Amy McLean has always had a soft spot for long ears. The animal scientist at the University of California, Davis, grew up on a Georgia farm that bred donkeys and mules and has competed in mule riding world championships. Now, she studies donkey behavior and cognition, and she knows that despite popular negative stereotypes, donkeys are “highly intelligent and highly sensitive.”
No wonder she calls the current plight of the world’s donkeys “horrific.”
Over the past 6 years, Chinese traders have been buying the hides of millions of butchered donkeys (Equus asinus) from developing countries and shipping them to China, where they’re used to manufacture ejiao, a traditional Chinese medicine. The trade has led to an animal welfare nightmare, along with a threat to donkey populations, the severity of which is only now emerging. Without drastic measures, the number of donkeys worldwide will drop by half within 5 years, according to a 21 November report by the Donkey Sanctuary, an international equine welfare charity based in Sidmouth, U.K. The crisis threatens many of the world’s rarer donkey breeds and a vital means of transport for the poor. But it is also spurring new studies of donkey biology—including how to speed their reproduction.
Ejiao, in use for thousands of years, purportedly treats or prevents many problems, including miscarriage, circulatory issues, and premature aging, although no rigorous clinical trials support those claims. The preparation combines mineral-rich water from China’s Shandong province and collagen extracted from donkey hides, traditionally produced by boiling the skins in a 99-step process done at specific times of the year. Once reserved for China’s elites, ejiao is now marketed to the country’s booming middle class, causing demand to surge. One producer, Dong’e Ejiao in Liaocheng, China, touts it as “a creation of heaven and earth” that’s now passing “from the royal tribute to the home of ordinary people.”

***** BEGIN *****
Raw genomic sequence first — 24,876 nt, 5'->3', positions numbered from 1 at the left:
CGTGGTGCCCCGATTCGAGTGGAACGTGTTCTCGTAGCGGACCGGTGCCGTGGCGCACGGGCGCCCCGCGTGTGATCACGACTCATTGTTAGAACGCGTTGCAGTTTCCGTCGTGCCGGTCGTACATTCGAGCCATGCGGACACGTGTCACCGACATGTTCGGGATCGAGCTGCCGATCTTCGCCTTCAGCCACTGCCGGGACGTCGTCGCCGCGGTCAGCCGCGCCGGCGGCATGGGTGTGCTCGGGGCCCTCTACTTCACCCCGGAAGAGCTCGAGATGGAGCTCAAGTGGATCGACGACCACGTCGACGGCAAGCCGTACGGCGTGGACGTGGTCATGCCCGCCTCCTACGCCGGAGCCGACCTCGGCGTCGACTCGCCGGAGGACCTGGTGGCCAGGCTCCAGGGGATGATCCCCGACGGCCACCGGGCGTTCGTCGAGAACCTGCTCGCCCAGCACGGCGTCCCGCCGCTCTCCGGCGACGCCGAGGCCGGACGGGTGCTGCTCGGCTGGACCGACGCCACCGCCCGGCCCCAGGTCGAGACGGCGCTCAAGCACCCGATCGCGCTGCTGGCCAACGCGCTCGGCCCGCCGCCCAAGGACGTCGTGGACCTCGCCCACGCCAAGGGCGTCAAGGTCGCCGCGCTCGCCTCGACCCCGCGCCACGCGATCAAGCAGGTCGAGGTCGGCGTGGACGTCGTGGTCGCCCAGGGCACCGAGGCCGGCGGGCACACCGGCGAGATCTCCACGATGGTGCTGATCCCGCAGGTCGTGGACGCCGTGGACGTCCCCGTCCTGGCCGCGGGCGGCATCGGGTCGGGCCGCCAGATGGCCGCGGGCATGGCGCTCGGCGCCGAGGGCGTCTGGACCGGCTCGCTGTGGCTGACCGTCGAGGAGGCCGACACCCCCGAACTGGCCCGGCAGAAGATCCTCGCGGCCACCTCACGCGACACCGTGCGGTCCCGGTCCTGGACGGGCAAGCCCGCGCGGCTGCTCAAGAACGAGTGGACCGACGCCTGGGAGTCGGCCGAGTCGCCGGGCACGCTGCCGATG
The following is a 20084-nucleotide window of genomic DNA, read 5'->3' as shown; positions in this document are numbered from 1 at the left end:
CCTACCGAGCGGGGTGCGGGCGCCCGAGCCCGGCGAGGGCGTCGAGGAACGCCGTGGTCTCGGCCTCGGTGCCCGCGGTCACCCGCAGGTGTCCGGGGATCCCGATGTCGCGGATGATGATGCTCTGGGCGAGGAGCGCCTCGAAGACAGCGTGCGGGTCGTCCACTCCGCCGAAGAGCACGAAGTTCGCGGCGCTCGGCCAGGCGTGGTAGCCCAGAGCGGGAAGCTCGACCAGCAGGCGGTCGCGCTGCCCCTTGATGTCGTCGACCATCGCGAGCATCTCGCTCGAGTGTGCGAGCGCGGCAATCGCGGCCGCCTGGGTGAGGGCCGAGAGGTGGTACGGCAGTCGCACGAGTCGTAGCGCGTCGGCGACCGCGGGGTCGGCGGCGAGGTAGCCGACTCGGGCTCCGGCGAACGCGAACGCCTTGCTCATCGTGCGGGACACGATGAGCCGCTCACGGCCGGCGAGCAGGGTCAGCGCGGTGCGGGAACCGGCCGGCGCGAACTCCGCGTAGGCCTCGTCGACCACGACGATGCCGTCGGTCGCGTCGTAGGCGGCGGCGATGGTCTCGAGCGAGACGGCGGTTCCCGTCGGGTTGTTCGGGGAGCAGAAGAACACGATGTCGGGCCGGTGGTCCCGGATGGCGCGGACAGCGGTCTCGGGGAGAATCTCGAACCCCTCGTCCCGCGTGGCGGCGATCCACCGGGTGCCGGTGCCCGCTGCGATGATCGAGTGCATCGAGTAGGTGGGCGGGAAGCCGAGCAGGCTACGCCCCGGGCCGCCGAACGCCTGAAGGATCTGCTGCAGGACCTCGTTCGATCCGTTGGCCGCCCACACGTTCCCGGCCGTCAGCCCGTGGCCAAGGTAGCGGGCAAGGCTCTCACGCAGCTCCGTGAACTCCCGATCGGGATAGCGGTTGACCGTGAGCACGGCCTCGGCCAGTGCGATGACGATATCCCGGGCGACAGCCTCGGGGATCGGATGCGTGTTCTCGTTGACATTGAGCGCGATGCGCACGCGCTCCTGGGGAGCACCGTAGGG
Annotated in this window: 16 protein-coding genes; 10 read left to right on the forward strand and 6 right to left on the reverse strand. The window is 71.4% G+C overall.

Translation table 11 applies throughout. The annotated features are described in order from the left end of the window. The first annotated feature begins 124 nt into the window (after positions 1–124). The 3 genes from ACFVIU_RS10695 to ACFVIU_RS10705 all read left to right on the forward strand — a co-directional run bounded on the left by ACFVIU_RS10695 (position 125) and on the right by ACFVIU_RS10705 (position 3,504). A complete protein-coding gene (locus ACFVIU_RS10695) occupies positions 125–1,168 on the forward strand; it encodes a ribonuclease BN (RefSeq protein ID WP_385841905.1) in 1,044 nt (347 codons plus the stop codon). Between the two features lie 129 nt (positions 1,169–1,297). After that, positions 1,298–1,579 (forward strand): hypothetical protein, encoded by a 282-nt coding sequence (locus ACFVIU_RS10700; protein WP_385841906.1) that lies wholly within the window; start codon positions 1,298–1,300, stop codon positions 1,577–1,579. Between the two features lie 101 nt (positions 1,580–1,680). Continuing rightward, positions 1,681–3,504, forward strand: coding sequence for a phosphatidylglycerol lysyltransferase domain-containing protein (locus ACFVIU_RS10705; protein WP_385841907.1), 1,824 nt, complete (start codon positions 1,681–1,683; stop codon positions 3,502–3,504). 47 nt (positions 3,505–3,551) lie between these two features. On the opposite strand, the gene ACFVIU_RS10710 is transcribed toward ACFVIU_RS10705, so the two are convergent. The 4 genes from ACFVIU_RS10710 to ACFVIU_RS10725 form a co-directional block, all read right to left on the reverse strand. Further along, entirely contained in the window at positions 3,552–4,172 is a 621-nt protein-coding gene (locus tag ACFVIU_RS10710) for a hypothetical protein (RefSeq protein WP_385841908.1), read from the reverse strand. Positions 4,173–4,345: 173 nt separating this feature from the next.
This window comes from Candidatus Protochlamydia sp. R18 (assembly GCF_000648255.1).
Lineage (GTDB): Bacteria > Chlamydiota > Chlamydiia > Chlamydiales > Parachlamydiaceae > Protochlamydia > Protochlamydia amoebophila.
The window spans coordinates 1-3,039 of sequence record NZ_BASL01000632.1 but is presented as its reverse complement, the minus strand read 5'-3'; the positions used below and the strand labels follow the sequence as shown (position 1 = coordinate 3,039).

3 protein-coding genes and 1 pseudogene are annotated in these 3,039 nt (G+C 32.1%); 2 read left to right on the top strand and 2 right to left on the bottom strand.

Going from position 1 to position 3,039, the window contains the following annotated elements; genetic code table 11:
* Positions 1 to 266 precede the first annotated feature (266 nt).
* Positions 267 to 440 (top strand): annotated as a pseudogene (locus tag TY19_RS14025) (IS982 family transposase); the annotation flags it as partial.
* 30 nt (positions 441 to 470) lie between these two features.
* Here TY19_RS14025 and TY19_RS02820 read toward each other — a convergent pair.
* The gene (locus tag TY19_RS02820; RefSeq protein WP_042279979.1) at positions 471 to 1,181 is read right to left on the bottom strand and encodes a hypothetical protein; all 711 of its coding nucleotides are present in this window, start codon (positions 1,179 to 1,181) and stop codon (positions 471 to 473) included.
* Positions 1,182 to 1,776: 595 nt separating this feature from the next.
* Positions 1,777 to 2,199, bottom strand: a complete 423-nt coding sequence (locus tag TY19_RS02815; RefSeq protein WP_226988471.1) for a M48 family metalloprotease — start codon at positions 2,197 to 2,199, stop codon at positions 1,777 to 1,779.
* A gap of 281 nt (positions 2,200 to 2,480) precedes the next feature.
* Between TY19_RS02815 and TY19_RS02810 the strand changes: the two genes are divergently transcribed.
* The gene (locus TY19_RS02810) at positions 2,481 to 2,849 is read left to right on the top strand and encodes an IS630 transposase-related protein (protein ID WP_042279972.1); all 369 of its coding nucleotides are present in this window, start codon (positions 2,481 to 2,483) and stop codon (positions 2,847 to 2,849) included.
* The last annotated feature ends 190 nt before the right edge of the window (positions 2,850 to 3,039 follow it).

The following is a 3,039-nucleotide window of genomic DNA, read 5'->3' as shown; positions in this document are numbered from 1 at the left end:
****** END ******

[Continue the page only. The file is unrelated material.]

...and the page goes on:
Despite government incentives for new donkey farmers, farms in China can’t keep up with the exploding demand, which the Donkey Sanctuary currently estimates at 4.8 million hides per year. Donkeys’ gestation period is one full year, and they only reach their adult size after 2 years. So the industry has embarked on a frenzied hunt for donkeys elsewhere. (Importing hides is not illegal in China, and the import tax was lowered from 5% to 2% last year.) This has triggered steep population declines. In Brazil, the population dropped by 28% between 2007 and 2017, according to the new report.
African populations are crashing, too, says Philip Mshelia, an equine veterinarian and researcher at Ahmadu Bello University in Zaria, Nigeria. After buying donkeys at markets, traders often drive large herds to slaughter, sometimes covering hundreds of kilometers with no rest, food, or water. Those transported by truck fare worse: Handlers tie their legs together and sling them onto piles or strap them to the top of the truck, Mshelia says. Animals that survive the journey—many with broken or severed limbs, as well as other injuries—are unloaded by the ears and tails and tossed in front of a slaughterhouse. Some meet their end in an open field where humans await them with hammers, axes, and knives.